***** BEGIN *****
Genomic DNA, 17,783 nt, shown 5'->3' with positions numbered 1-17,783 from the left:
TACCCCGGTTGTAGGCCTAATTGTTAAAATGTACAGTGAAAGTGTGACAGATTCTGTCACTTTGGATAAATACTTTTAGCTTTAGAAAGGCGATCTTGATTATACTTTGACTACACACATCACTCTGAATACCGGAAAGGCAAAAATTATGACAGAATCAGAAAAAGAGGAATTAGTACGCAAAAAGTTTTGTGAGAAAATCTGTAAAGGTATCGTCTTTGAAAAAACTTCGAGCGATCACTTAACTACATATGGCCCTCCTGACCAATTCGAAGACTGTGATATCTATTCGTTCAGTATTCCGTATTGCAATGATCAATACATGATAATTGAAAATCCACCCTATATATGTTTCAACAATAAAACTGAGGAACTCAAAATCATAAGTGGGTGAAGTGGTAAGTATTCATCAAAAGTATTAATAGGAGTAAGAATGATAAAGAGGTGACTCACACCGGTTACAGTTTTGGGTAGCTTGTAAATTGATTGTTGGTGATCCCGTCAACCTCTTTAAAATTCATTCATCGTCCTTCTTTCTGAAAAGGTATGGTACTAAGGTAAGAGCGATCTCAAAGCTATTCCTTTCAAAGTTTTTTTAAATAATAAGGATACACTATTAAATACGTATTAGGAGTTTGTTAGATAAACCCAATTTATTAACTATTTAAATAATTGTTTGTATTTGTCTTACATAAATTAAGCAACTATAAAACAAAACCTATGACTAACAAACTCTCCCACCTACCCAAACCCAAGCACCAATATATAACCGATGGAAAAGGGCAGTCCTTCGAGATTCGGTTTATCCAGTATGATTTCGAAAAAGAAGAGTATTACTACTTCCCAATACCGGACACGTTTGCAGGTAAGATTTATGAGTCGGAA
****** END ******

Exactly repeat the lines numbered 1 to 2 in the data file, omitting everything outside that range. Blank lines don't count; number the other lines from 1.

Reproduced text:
Genomic DNA, 17,783 nt, shown 5'->3' with positions numbered 1-17,783 from the left:
TACCCCGGTTGTAGGCCTAATTGTTAAAATGTACAGTGAAAGTGTGACAGATTCTGTCACTTTGGATAAATACTTTTAGCTTTAGAAAGGCGATCTTGATTATACTTTGACTACACACATCACTCTGAATACCGGAAAGGCAAAAATTATGACAGAATCAGAAAAAGAGGAATTAGTACGCAAAAAGTTTTGTGAGAAAATCTGTAAAGGTATCGTCTTTGAAAAAACTTCGAGCGATCACTTAACTACATATGGCCCTCCTGACCAATTCGAAGACTGTGATATCTATTCGTTCAGTATTCCGTATTGCAATGATCAATACATGATAATTGAAAATCCACCCTATATATGTTTCAACAATAAAACTGAGGAACTCAAAATCATAAGTGGGTGAAGTGGTAAGTATTCATCAAAAGTATTAATAGGAGTAAGAATGATAAAGAGGTGACTCACACCGGTTACAGTTTTGGGTAGCTTGTAAATTGATTGTTGGTGATCCCGTCAACCTCTTTAAAATTCATTCATCGTCCTTCTTTCTGAAAAGGTATGGTACTAAGGTAAGAGCGATCTCAAAGCTATTCCTTTCAAAGTTTTTTTAAATAATAAGGATACACTATTAAATACGTATTAGGAGTTTGTTAGATAAACCCAATTTATTAACTATTTAAATAATTGTTTGTATTTGTCTTACATAAATTAAGCAACTATAAAACAAAACCTATGACTAACAAACTCTCCCACCTACCCAAACCCAAGCACCAATATATAACCGATGGAAAAGGGCAGTCCTTCGAGATTCGGTTTATCCAGTATGATTTCGAAAAAGAAGAGTATTACTACTTCCCAATACCGGACACGTTTGCAGGTAAGATTTATGAGTCGGAA